Upham Pubs and Upham Brewery have created three pubs and three beers since 2009, all top end ventures.
The Thomas Lord, West Meon, was recently taken over by the company.
The old pub, originally rescued by Richard Taylor and his gardener partner, has an ethos on locale or growing produce in the garden.
It’s named after Thomas Lord, the founder of Lord’s cricket ground, with West Meon the choice of village for the cricketer to retire to in 1830. If you’re a cricket fanatic you should feel right at home among the plethora of memorabilia.
It’s a cosy and toasty warm place. The welcome and professionalism is impressively obvious from the first step inside the handsome pub.
Lunch and dinner menus overlap, with many of the same dishes available. There’s butternut squash soup with curry oil, toasted seeds and char-grilled bread; deep fried goat’s cheese, beetroot and walnut salad; rarebit on toasted English muffin with a poached duck egg or smoked salmon, horseradish and celeriac remoulade, capers – most cost about £6.
Mains include venison sausages, root vegetable dauphinoise, savoy and sweet red onion gravy; pan fried fillet of sea bream, white crab and herb crushed new potatoes, spinach and brown crab butter; belly and fillet of Hampshire pork, fondant potato, confit parsnip and apple. There’s also Hyden Farm guinea fowl breast and bacon- wrapped leg, duck fat-roasted potatoes, charred leeks, golden raisins and marsala jus. These range from £11 to £17.
There’s a grill too, with a ribeye at £20, pork chop at £14 and dry aged beef or venison burger. Sandwiches are offered as well as bar snacks.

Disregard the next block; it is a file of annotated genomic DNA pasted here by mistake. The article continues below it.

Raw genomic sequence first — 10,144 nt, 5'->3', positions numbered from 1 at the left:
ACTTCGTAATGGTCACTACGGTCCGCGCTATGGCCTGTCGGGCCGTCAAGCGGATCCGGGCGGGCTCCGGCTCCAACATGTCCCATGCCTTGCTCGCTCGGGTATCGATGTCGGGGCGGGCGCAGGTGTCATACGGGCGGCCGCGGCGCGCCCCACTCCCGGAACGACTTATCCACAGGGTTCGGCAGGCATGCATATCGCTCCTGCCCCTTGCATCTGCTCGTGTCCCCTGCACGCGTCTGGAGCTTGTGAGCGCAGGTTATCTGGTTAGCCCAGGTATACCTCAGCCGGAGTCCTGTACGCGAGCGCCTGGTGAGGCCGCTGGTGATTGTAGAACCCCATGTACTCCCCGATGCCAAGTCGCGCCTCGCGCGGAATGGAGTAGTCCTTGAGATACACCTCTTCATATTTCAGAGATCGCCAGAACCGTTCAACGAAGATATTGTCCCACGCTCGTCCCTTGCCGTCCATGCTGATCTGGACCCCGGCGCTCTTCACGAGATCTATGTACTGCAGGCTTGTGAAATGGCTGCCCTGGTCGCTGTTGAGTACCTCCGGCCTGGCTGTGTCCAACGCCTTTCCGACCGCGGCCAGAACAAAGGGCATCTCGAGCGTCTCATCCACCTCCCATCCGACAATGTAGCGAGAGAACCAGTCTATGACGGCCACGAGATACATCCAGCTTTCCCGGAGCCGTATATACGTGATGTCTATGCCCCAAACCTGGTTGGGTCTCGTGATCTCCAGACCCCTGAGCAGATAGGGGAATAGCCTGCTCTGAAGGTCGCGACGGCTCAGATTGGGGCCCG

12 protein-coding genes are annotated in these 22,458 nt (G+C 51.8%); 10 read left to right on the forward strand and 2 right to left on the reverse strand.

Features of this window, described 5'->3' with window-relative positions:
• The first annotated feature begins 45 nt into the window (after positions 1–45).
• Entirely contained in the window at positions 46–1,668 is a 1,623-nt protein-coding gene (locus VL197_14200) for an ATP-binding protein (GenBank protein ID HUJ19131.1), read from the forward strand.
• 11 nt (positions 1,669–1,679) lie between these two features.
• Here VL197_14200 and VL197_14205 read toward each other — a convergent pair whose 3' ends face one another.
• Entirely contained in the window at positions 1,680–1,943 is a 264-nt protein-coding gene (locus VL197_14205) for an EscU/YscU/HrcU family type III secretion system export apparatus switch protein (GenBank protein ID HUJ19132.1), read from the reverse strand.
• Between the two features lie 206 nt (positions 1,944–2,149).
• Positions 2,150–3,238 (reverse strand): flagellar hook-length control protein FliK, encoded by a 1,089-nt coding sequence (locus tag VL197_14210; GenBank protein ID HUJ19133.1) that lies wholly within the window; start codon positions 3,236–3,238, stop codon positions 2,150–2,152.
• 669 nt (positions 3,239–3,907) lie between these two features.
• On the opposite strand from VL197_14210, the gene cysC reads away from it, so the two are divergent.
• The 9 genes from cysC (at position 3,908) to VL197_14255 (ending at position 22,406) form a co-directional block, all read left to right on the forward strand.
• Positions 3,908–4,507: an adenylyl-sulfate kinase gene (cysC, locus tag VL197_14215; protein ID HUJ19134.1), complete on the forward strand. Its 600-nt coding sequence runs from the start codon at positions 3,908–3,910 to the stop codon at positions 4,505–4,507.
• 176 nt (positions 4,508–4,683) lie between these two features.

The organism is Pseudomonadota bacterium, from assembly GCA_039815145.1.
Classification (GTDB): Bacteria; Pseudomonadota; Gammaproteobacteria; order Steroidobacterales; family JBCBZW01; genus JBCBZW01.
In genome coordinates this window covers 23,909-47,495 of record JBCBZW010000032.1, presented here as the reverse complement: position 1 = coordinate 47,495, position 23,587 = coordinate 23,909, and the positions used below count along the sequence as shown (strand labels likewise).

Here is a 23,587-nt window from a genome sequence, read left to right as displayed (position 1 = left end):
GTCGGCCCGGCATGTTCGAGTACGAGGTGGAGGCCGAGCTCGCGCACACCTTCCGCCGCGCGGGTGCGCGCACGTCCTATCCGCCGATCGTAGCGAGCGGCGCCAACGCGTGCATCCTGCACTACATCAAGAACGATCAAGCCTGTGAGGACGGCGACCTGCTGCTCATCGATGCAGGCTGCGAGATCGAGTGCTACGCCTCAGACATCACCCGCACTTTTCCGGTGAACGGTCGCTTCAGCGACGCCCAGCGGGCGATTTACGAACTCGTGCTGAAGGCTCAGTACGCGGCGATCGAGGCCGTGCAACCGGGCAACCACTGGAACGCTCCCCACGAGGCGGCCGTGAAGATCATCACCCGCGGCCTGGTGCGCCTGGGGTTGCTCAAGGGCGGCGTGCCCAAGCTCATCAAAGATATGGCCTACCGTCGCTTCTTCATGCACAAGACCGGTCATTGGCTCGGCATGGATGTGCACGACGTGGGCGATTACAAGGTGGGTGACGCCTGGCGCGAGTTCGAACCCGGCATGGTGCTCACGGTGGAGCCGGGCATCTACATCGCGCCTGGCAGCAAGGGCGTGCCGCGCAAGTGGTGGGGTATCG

The pub is user-friendly and promising. I sat at one of the small tables facing the fire and had a small glass of French Sauvignon Blanc from the well-formed wine list.
First up was a chicken leg confit, chicken mousse and charred bread with chutney. Served on a smart wood board, the meat content was served in a fashionable kilner jar, but it needed far more seasoning, so the resulting dish was rather bland.
Upham ale battered hake, hand-cut chips, crushed peas with a caper and parsley mayo arrived at my table.
The crispy, moreish batter was covering a beautifully moist, flavourful fish of merit. The rich mayonnaise could have swamped this fine dish but the crushed peas added a measured flavour.
The glorious-looking fat chips were regrettably flavourless due to bland, floury potatoes.
These minor aberrations don’t detract overly from a kitchen offering two AA Rosette highly-polished food of quality.
Desserts include almond rice pudding with raisin jam, granola bar and warm coffee foam or ginger cake with rhubarb ice cream and warm vanilla custard – enough to get those sweet juices going.
There’s no doubt about the many winning attributes the Thomas Lord offers.
From the superb yet informal service, the comfortable, welcoming interior and the stunning garden (given over in part to producing some of the ingredients for the kitchen), this local has a huge draw.
There’s just one thing missing: more seasoning in the food.
This would make the pub a real test match winner.
My bill came to just over £22, not including a tip.
The Thomas Lord, High Street, West Meon, GU32 1LN. (01730) 829244.
Mon-Fri 12–2.30pm, 6– 9.30pm, Sat 12–3pm and 6-10pm, Sun 12–4pm and 6–9pm.
Disabled access: Fine.
How to get there: Take the A32 from the M27 to West Meon. Turn right into the High Street. The pub is on the left and parking is available.
FOOD: Four stars (out of Five)